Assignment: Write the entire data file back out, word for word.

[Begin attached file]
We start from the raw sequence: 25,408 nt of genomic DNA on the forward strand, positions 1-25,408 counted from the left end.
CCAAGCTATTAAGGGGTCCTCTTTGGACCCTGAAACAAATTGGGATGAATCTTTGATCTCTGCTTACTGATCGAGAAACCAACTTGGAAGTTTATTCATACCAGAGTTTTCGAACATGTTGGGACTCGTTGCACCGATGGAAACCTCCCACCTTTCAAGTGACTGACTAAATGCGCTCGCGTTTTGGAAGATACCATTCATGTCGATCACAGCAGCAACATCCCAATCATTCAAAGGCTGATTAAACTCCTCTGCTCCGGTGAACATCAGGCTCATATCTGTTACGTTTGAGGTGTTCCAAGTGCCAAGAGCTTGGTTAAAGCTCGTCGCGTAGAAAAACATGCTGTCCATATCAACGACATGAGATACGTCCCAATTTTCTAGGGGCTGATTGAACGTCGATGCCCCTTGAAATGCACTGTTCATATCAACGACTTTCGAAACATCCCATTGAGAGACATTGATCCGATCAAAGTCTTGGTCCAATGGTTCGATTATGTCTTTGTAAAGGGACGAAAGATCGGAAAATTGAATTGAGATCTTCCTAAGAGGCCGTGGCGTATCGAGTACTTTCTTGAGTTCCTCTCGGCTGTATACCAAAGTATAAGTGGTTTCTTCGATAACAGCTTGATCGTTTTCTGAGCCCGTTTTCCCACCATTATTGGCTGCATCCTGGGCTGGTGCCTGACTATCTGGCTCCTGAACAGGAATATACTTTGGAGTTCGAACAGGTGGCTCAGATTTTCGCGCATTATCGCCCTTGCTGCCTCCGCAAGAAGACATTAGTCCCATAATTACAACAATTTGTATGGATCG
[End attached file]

We start from the raw sequence: 25,408 nt of genomic DNA on the forward strand, positions 1-25,408 counted from the left end.
CCAAGCTATTAAGGGGTCCTCTTTGGACCCTGAAACAAATTGGGATGAATCTTTGATCTCTGCTTACTGATCGAGAAACCAACTTGGAAGTTTATTCATACCAGAGTTTTCGAACATGTTGGGACTCGTTGCACCGATGGAAACCTCCCACCTTTCAAGTGACTGACTAAATGCGCTCGCGTTTTGGAAGATACCATTCATGTCGATCACAGCAGCAACATCCCAATCATTCAAAGGCTGATTAAACTCCTCTGCTCCGGTGAACATCAGGCTCATATCTGTTACGTTTGAGGTGTTCCAAGTGCCAAGAGCTTGGTTAAAGCTCGTCGCGTAGAAAAACATGCTGTCCATATCAACGACATGAGATACGTCCCAATTTTCTAGGGGCTGATTGAACGTCGATGCCCCTTGAAATGCACTGTTCATATCAACGACTTTCGAAACATCCCATTGAGAGACATTGATCCGATCAAAGTCTTGGTCCAATGGTTCGATTATGTCTTTGTAAAGGGACGAAAGATCGGAAAATTGAATTGAGATCTTCCTAAGAGGCCGTGGCGTATCGAGTACTTTCTTGAGTTCCTCTCGGCTGTATACCAAAGTATAAGTGGTTTCTTCGATAACAGCTTGATCGTTTTCTGAGCCCGTTTTCCCACCATTATTGGCTGCATCCTGGGCTGGTGCCTGACTATCTGGCTCCTGAACAGGAATATACTTTGGAGTTCGAACAGGTGGCTCAGATTTTCGCGCATTATCGCCCTTGCTGCCTCCGCAAGAAGACATTAGTCCCATAATTACAACAATTTGTATGGATCG